UK carrier bmi regional is to launch the first scheduled services connecting Stavanger with Harstad and Tromsø in northern Norway in January 2014. These services will be the first direct air link between the two fastest growing regions in Norway, important hubs for the Norwegian oil and gas industry.
The announcement has been widely welcomed by Norwegian city municipalities and the business community, as it represents the culmination of extensive work by industry and the public sector to achieve enhanced air connectivity between these key regional locations. The news comes just days after bmi regional launched a direct, scheduled service between Kristiansund in Norway and Aberdeen in the UK. Both cities are key locations for oil and gas activity in the North Sea.
At the recent ONS conference in Stavanger, the municipalities of Hammerfest, Tromsø, Harstad, Brønnøysund, Sandnessjøen, Stavanger Airport Sola and Greater Stavanger presented a detailed route development report on the opportunities between Stavanger and Northern Norway.
“A comprehensive survey of the market carried out by regional municipal partners revealed that Norwegian businesses could save significant time and money with the creation of a direct route between Stavanger - Harstad and Stavanger - Tromsø and that there was significant demand for shorter travel times,” said Ina Eldøy, commercial director, Stavanger Airport.
“The launch of these domestic Norwegian routes is part of bmi regional's strategy of expanding into markets with compelling growth possibilities for our business model. We identified the Nordic region and, in particular, the oil and gas industry as one of the best opportunities. These routes not only meet our strategic goals, but are a perfect example of the flexibility of our airline to move fast when opportunities arrive.”Ian Woodley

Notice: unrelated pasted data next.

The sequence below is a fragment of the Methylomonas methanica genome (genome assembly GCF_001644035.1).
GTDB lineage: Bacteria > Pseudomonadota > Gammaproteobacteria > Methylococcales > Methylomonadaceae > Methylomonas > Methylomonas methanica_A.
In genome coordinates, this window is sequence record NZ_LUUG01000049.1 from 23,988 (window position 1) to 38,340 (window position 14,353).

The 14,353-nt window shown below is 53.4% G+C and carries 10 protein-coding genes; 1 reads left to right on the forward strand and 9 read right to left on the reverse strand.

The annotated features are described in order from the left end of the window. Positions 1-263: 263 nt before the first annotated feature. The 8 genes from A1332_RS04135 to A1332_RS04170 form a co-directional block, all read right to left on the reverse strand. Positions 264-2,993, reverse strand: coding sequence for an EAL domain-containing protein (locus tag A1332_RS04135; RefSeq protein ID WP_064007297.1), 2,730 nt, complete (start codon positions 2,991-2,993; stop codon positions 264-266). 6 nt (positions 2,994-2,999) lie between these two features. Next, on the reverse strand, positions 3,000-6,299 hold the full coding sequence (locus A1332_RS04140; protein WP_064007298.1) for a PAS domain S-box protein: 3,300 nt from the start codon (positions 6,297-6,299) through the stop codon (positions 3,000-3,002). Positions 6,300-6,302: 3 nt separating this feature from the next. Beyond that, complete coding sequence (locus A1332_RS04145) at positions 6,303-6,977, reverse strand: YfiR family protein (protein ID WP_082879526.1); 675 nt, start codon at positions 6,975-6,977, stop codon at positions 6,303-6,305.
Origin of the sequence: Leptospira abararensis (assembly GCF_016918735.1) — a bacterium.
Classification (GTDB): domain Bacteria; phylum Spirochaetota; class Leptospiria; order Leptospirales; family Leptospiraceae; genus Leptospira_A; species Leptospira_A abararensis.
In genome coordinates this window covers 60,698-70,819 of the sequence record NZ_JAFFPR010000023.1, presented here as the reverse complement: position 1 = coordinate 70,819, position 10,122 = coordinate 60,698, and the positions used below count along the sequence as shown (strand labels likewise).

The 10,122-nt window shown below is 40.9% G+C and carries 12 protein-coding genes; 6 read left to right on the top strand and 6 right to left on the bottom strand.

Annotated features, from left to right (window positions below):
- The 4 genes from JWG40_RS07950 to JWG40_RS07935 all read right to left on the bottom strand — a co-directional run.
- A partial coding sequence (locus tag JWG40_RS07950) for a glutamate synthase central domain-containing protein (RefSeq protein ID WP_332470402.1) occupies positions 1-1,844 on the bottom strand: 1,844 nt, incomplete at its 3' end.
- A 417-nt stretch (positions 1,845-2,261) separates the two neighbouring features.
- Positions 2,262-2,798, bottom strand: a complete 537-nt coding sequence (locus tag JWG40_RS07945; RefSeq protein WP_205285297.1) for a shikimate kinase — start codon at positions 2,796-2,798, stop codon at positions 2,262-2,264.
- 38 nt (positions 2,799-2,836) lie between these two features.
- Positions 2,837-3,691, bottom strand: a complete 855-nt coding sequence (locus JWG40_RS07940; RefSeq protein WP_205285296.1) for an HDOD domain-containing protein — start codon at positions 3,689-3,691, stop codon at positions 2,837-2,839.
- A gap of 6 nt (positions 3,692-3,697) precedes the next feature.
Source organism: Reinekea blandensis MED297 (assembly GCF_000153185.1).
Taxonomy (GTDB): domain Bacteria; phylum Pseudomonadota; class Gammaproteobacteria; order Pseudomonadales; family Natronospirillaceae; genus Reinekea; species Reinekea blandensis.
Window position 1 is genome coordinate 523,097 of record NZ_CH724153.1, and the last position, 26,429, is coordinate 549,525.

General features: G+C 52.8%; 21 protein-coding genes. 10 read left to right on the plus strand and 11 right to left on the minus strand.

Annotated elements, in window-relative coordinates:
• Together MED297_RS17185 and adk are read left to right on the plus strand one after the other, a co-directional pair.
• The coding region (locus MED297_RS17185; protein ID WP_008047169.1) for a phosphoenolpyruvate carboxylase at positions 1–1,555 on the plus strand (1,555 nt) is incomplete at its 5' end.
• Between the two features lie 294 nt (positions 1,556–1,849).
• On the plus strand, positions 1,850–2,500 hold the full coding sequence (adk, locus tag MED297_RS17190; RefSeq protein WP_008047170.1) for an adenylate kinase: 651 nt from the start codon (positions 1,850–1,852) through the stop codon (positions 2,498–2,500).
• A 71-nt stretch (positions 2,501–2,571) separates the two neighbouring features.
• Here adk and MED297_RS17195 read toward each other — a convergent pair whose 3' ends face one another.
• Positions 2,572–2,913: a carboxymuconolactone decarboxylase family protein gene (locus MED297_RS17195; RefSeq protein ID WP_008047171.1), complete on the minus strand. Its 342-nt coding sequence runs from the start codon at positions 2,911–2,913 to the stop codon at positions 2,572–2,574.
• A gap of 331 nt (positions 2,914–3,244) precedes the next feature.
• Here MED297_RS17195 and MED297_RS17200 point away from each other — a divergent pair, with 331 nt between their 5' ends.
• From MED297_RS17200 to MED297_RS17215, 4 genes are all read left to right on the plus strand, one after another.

Chairman, bmi regional
The two new routes will commence from January 23, 2014 and will be operated using a 49-seat Embraer ERJ 145 regional jet. bmi regional has not yet confirmed the planned operating schedule of the two Norwegian routes but expects to formalise its plans in the coming weeks.
“The launch of these domestic Norwegian routes is part of bmi regional's strategy of expanding into markets with compelling growth possibilities for our business model,” explained Ian Woodley, chairman, bmi regional. “We identified the Nordic region and, in particular, the oil and gas industry as one of the best opportunities.”
According to Woodley, the solid data and documentation of the two region’s requirements delivered at ONS, combined with the support of local government, businesses and the airports convinced him and the rest of the airline’s management team to expand into Norwegian domestic skies. “These routes not only meet our strategic goals, but are a perfect example of the flexibility of our airline to move fast when opportunities arrive,” he added.
The main focus of this expansion is in support of the energy industry and will provide the business demand and strong yields that will support the operation. However, bmi regional also expects to generate some leisure demand on the two routes as both Northern Norwegian destinations have incredible scenery and experiences to offer the leisure tourist.
Tromsø, the capital of the arctic, is surrounded by mountains, fjords and islands. It has 24 hours of daylight in the summer, while the polar nights from November to January offer stunning light conditions during the short dawn and make the city one of the best places on earth to observe the northern lights. Meanwhile, Harstad is on Norway’s biggest island, and offers fantastic hiking options and nature based experiences.
With the oil and gas industry expanding it activities in the north of Norway it will be of vital importance to have better route connections in the future and bmi regional could now be well placed to further support this high yield business sector, especially given its headquarters is in Aberdeen the UK capital of the oil and gas industry.
“When the regions with the strongest growth in Norway require close co-operation and faster connections to enable shorter travel times, it's our job at the airport to facilitate this,” explained Stavanger Airport’s Eldøy. “We are delighted that bmi regional have responded almost immediately to deliver on this opportunity”.
“For Stavanger Sola Airport, it is important to show the regions that there is tremendous potential from our airport. Our calculations show the industry can make huge savings on travel budgets, so we know that bmi regional will be well received and adopted by the industry,” she added.
Stavanger’s Sola Airport is Norway's oldest and is the third largest airport in the country. It handled almost 4.5 million passengers in 2012 and this year its network covers 62 non-stop destinations, including 13 in Norway.